I know that there are many things which reveal that, for example, I am not a native English speaker. But I'd like to know the signs that native people use to determine if an speaker is not native.

We are told in the class that accent is very important but I know that there are many accents in both USA and England. So, why is it still so easy for a native speaker to know that someone is not native? I mean, how can we be like native speakers? is it just about accent?

  • 1
    "if an speaker" would be one of them. "in the class" would be another.
    – TimR
    Jul 21, 2016 at 2:55
  • @TRomano Thanks dude :) Why are those wrong? Jul 21, 2016 at 2:56
  • If a speaker; in class.
    – TimR
    Jul 21, 2016 at 2:56
  • If my opinion is worth anything, I'd like to suggest this: stop worrying about your accent, but aim at fluency (which of course, includes correct and native-like pronunciation). I'm not a native speaker, BTW. Jul 21, 2016 at 3:01
  • @ArmanMalekzade Always use "a" before a word which begins with a consonant, as in "a speaker." Always use "an" before a word which begins with a vowel, as in "an other." Jul 21, 2016 at 3:20

3 Answers 3


I think nowadays it is easy to listen to others speak who are native speakers. For example, due to television, I have some practice listening to what (some) British people sound like. Similarly, due to television, I have some practice listening to what (some American) Southerners sound like. You can imagine that before the days that it was possible to record audio, we might have had no idea what other native speakers sounded like. In fact, it seems plausible that in those times, people could have mistaken native speakers from other place for nonnative speakers because they didn't sound the same ("they don't sound like me").

Again, because of media, I have practice listening to nonnative accents too, like Chinese and Russian. So, when I hear them spoken in real life I recognize them instantly. I know that those people do not come from places where English is spoken "natively". So even if a person with a nonnative accent had impeccable grammar skills, because I have practice identifying accents that are not native, I would identify the person as a nonnative speaker.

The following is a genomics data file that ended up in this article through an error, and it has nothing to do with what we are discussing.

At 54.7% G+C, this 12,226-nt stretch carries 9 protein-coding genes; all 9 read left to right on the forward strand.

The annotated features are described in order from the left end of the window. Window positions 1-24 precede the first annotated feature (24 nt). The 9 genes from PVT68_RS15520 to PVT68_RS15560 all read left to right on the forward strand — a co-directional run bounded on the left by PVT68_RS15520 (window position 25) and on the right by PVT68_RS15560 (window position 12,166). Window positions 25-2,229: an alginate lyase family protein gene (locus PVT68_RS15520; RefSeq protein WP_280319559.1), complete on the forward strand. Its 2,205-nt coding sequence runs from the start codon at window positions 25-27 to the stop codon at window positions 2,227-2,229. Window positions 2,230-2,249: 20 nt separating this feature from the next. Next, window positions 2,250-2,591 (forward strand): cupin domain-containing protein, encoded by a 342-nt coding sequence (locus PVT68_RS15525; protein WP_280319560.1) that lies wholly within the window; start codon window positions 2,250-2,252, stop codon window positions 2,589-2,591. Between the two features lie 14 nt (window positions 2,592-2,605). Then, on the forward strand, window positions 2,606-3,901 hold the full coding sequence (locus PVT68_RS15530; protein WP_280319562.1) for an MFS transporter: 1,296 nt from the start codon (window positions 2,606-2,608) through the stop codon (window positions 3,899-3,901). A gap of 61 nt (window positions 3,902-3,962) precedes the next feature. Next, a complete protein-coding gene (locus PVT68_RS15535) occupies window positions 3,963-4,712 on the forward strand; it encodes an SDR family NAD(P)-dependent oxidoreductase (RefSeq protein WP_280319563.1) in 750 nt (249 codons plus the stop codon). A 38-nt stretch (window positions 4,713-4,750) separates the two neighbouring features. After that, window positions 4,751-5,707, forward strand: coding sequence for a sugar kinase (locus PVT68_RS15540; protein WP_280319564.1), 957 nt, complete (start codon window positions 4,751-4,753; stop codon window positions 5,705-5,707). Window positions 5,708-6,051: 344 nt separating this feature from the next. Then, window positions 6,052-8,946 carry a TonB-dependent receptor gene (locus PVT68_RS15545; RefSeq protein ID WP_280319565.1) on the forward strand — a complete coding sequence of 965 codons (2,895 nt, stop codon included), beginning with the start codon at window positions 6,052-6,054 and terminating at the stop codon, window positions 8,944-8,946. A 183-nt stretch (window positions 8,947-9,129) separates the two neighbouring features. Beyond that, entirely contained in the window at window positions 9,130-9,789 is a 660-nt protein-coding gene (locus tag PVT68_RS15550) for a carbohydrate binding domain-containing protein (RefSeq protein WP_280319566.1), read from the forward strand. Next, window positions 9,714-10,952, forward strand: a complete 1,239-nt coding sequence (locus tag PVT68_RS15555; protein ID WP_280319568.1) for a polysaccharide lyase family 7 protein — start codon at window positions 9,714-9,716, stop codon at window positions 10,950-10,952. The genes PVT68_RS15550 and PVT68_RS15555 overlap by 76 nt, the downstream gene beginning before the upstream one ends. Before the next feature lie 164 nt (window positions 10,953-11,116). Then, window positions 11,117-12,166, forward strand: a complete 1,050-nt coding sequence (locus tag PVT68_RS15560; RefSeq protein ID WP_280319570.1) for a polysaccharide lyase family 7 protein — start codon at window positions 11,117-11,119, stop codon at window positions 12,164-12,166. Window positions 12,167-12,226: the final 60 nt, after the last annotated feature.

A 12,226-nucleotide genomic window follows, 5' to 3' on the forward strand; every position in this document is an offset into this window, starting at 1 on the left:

I guess I forgot the address the first part of your question. I doubt there is a "most important thing". The two big clues that I can think of are accent (in the sense that it doesn't match one of the well-known ones, per se), and grammar. Now, having poor grammar doesn't imply that you are not a native speaker, as there are plenty of native speakers with poor grammar (myself included). But I think there are few distinct patterns that might serves as hints, like the lack of articles.


Yours is a fascinating question. First of all, it is important to recognize that all English is spoken with an accent. There is no immutable and inviolable standard of pronunciation, and English is spoken natively by scores of peoples, in accents so varied that they are often mutually unintelligible.

After considering this for a while, I believe that while there is no single trait which always identifies a non-native speaker of any language to a native speaker, there is one which comes close: the ability to "get" a joke. Much of humor is dependent upon a grasp of nuance and the fine differences among shades of meaning, and this grasp is not just linguistic and intellectual, but cultural and emotional; learned "at Mother's knee," we might say.

There may even be a joke which is specifically formulated to separate native from non-native speakers; further research is required!

  • I once saw a comedy movie in which a major character, whose first language is Spanish, confuses words like sheep, ship, cheap, chip, setting up a superb pun near the end. Sadly, I've forgotten both the title (thought it was The Ritz, with Rita Moreno, but it isn't) and the pun. Jul 21, 2016 at 5:20

English uses several uncommon distinctions between vowels; choosing the wrong vowel is a very common error.

Another red flag is using a more even rhythm. In native speech, most vowels in unstressed syllables are reduced toward schwa, and foreigners often pronounce such vowels ‘too’ clearly.

Some errors are rather random. I once worked with a Vietnamese who almost always said “upon” in place of “on” – and pronounced it /'ju:pɔn/ rather than /ʌ'pɔn/. I've never heard anyone else do that!

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